Vrskovy also involved the enforceability of a Griggs settlement.  There, the plaintiff, a minor, attended a birthday party at the home of the insured’s daughter at which alcohol was served.  After leaving the party he was involved in a single-car crash and sustained significant injuries.  One of the two insurers that provided coverage, Palisades Property & Casualty Insurance Company, denied coverage, arguing that the loss was not covered under its policy.  Palisades provided both a primary and excess insurance policy to the insured.

The parties entered into an initial settlement agreement pursuant to which the plaintiff agreed to dismiss the claims asserted against the insured in exchanged for an assignment of “any and all rights” the insured had against Palisades.  Palisades moved to set aside the settlement agreement, arguing that it “was an unconditional release, relieving the [insured] from any liability arising from the birthday party and subsequent automobile accident, thus barring plaintiff from further relief.”  Obviously concerned that Palisades was correct, the parties agreed to revise the terms of the settlement agreement and Palisades’s motion to set it aside was denied.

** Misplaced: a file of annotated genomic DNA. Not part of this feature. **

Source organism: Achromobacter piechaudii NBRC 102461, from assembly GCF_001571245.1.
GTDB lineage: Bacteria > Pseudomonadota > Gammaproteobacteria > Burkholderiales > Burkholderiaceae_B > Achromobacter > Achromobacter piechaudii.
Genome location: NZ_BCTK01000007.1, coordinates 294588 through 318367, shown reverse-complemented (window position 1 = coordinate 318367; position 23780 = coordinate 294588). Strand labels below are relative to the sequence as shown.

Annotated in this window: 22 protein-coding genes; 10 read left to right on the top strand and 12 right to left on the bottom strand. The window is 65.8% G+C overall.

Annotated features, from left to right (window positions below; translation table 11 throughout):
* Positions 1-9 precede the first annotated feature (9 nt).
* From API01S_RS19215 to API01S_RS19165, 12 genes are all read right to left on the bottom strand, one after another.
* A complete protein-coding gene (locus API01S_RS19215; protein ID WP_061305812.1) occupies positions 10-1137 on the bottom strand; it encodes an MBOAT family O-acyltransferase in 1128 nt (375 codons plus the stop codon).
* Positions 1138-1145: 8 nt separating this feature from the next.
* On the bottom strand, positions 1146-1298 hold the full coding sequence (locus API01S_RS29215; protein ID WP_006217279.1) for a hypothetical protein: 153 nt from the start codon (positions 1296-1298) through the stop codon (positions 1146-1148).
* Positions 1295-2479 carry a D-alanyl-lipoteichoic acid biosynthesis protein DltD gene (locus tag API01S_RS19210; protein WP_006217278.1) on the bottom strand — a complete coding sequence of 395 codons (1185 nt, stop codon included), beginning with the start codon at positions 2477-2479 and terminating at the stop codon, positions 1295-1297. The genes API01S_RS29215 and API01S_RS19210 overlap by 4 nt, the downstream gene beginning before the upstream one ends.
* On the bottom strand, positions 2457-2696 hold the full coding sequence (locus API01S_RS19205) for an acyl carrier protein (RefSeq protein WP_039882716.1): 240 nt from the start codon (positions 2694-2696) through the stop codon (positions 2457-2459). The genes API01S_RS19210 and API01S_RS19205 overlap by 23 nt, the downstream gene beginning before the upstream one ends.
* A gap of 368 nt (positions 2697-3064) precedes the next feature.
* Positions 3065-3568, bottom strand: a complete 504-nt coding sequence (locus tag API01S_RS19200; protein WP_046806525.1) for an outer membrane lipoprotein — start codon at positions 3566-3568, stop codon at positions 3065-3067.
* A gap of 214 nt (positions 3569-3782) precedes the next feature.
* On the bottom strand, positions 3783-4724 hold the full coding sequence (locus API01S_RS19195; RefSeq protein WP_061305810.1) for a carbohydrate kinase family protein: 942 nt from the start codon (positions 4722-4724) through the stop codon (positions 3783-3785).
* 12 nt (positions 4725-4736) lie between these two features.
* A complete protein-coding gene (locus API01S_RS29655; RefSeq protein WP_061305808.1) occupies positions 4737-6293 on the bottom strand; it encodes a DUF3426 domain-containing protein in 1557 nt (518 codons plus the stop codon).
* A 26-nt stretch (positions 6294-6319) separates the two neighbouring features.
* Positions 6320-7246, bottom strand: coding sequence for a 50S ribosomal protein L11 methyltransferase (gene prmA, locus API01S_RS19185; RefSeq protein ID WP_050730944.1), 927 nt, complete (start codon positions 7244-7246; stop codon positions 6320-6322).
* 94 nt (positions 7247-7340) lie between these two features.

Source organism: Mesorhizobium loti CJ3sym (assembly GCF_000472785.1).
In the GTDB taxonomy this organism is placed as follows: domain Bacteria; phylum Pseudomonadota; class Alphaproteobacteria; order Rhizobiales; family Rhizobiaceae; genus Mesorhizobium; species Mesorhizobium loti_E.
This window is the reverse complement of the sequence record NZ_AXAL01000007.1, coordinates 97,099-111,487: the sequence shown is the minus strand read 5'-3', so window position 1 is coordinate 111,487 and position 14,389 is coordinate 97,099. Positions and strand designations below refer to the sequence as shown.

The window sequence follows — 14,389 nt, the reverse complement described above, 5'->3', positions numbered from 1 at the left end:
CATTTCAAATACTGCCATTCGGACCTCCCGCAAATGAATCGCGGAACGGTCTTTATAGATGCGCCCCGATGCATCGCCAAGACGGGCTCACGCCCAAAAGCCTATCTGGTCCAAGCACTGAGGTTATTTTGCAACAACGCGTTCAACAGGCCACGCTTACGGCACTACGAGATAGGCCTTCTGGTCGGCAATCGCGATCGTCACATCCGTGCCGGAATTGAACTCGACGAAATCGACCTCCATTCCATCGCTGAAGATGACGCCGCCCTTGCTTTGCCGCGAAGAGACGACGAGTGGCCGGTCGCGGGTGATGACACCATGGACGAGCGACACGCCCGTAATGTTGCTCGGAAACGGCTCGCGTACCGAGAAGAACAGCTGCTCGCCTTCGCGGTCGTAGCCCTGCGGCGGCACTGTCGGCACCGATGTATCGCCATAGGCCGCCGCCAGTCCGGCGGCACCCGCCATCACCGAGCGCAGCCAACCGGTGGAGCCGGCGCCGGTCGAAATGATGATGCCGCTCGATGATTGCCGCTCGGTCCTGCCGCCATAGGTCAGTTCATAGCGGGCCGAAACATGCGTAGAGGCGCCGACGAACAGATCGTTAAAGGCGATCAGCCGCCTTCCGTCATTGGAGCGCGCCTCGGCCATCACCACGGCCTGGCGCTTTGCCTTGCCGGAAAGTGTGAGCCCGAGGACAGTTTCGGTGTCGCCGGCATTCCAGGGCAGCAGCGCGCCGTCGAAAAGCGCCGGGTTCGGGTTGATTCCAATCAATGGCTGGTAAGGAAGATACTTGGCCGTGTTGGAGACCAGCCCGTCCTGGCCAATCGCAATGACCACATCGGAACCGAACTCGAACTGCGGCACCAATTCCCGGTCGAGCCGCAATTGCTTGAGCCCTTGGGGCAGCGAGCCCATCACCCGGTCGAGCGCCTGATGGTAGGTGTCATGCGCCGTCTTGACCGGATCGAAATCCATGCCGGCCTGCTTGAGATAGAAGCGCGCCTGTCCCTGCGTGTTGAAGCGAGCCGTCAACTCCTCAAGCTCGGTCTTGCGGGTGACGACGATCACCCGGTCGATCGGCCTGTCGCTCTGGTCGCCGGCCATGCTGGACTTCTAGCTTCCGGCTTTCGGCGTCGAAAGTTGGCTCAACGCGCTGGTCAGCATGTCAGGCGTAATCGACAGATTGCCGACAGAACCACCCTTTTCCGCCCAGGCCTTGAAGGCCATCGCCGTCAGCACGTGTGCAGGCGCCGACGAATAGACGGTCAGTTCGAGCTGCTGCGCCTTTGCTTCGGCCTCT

The parties subsequently entered into a revised settlement agreement.  Pursuant to that agreement, the parties entered into a consent judgment in the amount of $2 million and the insured agreed to assign her rights under the policies issued by Palisades.  The plaintiff also provided the insured with a warrant of satisfaction, which could be filed at any time to show that the consent judgment had been discharged.

Both parties subsequently moved for a determination as to whether coverage existed.  In addition, the plaintiff sought to enforce the settlement agreement and Palisades moved to set it aside.  The trial court found that there was no coverage under the primary insurance policy, but that coverage existed under the excess policy.  After conducting a Griggs hearing, the judge also concluded that the amount of the settlement was reasonable and that the settlement agreement was entered into in good faith.  Shortly thereafter, the insured filed the warrant to discharge the judgment.  Palisades then moved for reconsideration, arguing that the filing of the warrant extinguished the insured’s (and therefore the insurer’s) liability to the plaintiff.  The trial court disagreed, and denied that motion.